I don’t think that it’s obvious that it’s hyperbole and lots of people over the ages haven’t thought it obvious that it’s hyperbole.

I mean, why did god even need to use hyperbole? What would be the problem with just telling it like it is, without exaggerating? People have stopped believing because of this account - why did he deliberately mislead them? What’s wrong with just being honest about what happened?


Hi Julia. :)

Fort's made a substantive reply which covers the points I would have made. I will make a few comments however.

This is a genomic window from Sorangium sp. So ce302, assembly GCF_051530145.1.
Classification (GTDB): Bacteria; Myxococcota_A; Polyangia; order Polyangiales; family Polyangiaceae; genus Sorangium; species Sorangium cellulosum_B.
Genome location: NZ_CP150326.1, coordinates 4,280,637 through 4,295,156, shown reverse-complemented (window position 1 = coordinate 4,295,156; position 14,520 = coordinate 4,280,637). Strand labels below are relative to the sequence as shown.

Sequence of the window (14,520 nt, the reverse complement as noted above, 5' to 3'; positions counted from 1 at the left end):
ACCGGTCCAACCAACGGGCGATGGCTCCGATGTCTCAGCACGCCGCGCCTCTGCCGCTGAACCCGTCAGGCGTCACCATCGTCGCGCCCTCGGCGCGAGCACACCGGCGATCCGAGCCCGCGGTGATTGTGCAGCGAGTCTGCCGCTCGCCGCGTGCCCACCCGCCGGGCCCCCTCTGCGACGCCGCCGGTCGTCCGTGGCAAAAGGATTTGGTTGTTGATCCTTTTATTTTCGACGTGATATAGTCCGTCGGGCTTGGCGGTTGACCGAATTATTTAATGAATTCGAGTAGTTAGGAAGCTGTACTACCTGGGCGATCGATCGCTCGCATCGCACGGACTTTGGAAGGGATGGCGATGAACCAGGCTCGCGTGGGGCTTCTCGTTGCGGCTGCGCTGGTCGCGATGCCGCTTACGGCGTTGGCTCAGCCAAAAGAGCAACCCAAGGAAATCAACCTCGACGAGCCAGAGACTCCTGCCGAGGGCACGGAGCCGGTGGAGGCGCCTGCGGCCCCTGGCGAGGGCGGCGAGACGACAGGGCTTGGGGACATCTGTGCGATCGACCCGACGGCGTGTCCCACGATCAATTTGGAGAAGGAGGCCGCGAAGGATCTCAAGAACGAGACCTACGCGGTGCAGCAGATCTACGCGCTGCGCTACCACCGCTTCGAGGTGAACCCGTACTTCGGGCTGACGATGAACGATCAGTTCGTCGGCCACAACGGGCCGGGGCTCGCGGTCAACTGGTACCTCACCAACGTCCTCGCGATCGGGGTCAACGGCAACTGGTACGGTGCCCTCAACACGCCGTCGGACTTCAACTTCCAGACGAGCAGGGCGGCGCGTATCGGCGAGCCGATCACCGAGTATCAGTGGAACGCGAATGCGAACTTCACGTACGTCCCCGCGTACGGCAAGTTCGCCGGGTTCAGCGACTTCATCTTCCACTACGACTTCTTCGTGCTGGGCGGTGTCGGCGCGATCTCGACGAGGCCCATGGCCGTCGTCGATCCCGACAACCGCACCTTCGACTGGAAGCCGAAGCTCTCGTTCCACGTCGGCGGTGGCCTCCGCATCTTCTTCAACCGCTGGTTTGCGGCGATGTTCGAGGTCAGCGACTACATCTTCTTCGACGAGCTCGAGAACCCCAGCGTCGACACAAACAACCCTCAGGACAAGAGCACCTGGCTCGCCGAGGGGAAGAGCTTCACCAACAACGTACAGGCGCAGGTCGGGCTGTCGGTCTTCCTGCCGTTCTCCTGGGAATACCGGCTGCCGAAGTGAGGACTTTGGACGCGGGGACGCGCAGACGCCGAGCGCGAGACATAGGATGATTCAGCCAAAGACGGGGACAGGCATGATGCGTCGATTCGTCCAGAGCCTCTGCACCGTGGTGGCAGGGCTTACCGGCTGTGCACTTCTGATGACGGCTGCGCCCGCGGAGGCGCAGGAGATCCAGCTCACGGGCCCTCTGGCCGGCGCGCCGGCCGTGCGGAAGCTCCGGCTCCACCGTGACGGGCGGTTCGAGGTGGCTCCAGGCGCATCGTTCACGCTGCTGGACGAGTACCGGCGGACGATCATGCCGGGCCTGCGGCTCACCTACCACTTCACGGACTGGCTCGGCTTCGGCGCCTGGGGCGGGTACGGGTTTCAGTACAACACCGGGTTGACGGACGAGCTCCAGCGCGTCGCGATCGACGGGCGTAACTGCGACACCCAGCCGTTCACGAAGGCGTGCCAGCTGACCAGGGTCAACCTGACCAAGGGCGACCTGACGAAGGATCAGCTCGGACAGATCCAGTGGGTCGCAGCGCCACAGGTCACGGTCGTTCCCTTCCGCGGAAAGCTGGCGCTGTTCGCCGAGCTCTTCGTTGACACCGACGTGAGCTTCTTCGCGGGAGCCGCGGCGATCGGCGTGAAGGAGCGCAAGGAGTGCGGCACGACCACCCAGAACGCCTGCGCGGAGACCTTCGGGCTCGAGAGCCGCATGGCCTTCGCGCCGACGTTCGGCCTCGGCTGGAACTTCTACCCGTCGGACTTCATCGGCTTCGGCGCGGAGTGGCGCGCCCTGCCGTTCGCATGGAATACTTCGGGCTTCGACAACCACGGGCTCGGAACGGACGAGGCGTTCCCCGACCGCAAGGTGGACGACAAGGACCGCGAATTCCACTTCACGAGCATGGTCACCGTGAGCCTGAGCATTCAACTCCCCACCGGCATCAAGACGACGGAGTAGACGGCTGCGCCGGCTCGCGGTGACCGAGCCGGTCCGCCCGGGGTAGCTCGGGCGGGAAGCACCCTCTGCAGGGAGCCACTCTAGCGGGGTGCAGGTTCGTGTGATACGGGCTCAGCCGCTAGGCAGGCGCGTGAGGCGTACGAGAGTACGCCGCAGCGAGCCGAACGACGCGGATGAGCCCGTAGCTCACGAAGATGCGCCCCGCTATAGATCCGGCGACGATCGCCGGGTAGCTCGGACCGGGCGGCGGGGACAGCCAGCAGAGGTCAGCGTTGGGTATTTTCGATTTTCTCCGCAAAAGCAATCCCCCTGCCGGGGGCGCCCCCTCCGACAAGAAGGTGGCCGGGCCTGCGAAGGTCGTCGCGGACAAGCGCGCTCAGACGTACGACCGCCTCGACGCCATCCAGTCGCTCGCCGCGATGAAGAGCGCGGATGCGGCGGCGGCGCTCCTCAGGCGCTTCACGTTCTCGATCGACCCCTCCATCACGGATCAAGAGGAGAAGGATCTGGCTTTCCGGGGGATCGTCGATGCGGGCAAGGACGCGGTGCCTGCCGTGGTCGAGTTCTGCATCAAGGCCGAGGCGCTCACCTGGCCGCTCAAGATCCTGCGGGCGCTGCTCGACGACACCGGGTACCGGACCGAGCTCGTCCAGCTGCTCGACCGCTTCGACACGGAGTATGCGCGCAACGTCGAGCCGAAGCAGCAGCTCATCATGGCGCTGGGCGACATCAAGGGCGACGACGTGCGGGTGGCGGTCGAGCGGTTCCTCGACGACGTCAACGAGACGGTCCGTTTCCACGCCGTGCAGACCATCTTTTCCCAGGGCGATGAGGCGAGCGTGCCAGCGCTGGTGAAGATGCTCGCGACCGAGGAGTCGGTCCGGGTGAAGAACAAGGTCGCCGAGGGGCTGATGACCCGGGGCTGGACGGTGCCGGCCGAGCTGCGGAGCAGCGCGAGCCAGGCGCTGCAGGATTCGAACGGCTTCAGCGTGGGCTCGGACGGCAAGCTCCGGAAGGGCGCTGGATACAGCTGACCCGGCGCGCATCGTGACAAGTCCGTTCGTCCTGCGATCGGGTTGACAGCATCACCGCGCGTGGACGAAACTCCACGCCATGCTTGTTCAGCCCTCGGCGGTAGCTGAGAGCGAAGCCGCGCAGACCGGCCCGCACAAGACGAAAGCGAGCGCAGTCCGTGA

If one simply chose to interpret parts of the Bible as non-literal / parabolic / hyperbolic solely to get away from a disturbing conclusion arising from the literal reading, then there may be some validity to what you say. However, the main motivation which I pointed out was that there is a flat-out contradiction between Josh 10-11 which describe the total extermination of the Caananites by Joshua's army, and the later chapters of Joshua and Judges which describe those exact areas as being populated by Caananites who posed a problem for Israel. Either one assumes the compilers of Joshua and Judges were incapable of recognising a contradiction within the space of a few chapters, or something else is going on in the text. This tension has been noted for some time by Biblical scholars - it is hardly new.